After the Jallianwala Bagh holocaust Motilal Nehru, as a leading lawyer, was appointed member of the Congress inquiry committee to investigate the heinous crime. Other members of the committee were Mahatma Gandhi, Chittaranjan Das, M.R. Jayakar and Abbas Tyabji.
Motilal’s fateful decision to cast in his lot with Gandhiji was no doubt influenced by the tragic chain of events beginning with Jallianwala Bagh and leading to the noncooperation movement. But, according to historian B.R. Nanda, “There was another vital factor without which he may not have made, in his sixtieth year, a clean break with past and plunged into the unknown. This was the unshakeable resolve of his son to go the way of satyagraha.”
In between the two sessions of the Congress he presided over, in 1919 and 1928, Motilal played a decisive role in leading the Swaraj Party, recognised as the legislative wing of the Congress, and in preparing the Nehru Report for the committee headed by him to determine the principles of a Constitution for free India. Unfortunately, the Nehru report was rejected by Jinnah and the Muslim League. Had it been accepted the history of the country would have been different.
The Nehru Report, representing as it did the highest common denominator among a number of heterogeneous parties, was based on the assumption that the new Indian Constitution would be based on Dominion Status. This was regarded as a climbdown by a radical wing in the Congress led by Subhas Bose and MotilaI’s own son who founded the “Independence for India League”. The Calcutta Congress (December 1928) over which Motilal presided was the scene of a head-on clash between those who were prepared to accept Dominion Status and those who would have nothing short of complete independence. A split was averted by a via media proposed by Gandhiji, according to which if Britain did not concede Dominion Status within a year, the Congress was to demand complete independence and to fight for it, if necessary, by launching civil disobedience.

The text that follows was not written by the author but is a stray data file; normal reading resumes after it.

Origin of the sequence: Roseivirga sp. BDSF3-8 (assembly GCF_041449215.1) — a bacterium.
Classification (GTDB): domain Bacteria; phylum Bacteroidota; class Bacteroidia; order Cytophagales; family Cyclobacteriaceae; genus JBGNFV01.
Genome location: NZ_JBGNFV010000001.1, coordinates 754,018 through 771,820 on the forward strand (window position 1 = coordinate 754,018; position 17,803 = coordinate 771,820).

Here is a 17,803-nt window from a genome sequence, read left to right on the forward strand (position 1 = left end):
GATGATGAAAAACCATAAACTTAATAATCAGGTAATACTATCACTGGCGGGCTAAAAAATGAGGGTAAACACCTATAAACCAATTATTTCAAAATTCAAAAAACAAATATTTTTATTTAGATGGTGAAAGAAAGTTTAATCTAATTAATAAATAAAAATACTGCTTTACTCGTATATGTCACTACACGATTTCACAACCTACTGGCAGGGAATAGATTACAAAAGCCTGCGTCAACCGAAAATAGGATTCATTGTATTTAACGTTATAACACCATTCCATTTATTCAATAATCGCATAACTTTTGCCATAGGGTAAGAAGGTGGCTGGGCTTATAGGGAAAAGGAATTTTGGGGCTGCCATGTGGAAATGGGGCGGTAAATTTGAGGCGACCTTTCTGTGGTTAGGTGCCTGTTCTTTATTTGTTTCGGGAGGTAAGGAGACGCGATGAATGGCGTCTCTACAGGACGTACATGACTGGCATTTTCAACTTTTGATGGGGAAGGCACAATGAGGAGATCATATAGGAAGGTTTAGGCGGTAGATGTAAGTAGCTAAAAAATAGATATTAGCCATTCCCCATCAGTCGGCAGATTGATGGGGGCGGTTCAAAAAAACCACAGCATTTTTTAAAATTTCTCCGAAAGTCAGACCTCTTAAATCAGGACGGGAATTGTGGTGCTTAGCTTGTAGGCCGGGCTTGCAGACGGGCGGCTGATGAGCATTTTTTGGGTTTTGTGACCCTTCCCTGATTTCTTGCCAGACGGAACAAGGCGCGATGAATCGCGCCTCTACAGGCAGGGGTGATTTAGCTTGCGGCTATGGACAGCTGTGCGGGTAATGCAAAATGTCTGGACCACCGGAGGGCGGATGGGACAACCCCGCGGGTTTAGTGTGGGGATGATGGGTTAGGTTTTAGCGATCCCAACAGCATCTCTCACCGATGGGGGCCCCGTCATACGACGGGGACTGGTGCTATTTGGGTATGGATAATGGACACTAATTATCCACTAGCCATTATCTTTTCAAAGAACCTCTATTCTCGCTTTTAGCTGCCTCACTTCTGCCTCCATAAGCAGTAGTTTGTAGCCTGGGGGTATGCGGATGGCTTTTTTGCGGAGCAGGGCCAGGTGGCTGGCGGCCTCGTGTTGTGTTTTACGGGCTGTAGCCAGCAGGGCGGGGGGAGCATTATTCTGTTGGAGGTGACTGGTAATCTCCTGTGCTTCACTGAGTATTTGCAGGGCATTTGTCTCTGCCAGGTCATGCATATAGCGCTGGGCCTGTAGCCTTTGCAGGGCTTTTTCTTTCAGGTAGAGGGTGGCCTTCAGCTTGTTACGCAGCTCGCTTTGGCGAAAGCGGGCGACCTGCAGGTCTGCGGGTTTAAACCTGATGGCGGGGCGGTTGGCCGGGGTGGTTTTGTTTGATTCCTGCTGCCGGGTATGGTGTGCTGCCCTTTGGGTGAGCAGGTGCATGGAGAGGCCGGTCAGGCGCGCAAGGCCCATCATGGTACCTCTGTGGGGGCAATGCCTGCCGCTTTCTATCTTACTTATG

Within a few months of Civil Disobedience Movement, Motilal Nehru passed away on May 6, 1931. Gandhiji was at his bedside. Subhas Chandra Bose in his autobiography (published in 1934) states that the situation in the country after the Civil Disobedience Movement would have been different if the two political giants — Motilal Nehru and Deshbandhu Chittaranjan Das — had been living.
A commanding personality with an incisive intellect and combative spirit, Motilal Nehru was one of the most notable and attractive figures of Indian nationalism — a “prince amongst patriots”. B.R. Nanda sums up the personality and contribution of Motilal Nehru in these words: “Motilal had a rational, robust, secular and fearless outlook on life. A brilliant lawyer, an eloquent speaker, a great parliamentarian, and a greater organiser, Motilal was one of the most notable and attractive figures of Indian nationalism in the Gandhian era.”
The writer, an ex-Army officer, is a former member of the National Commission for Minorities, and a political analyst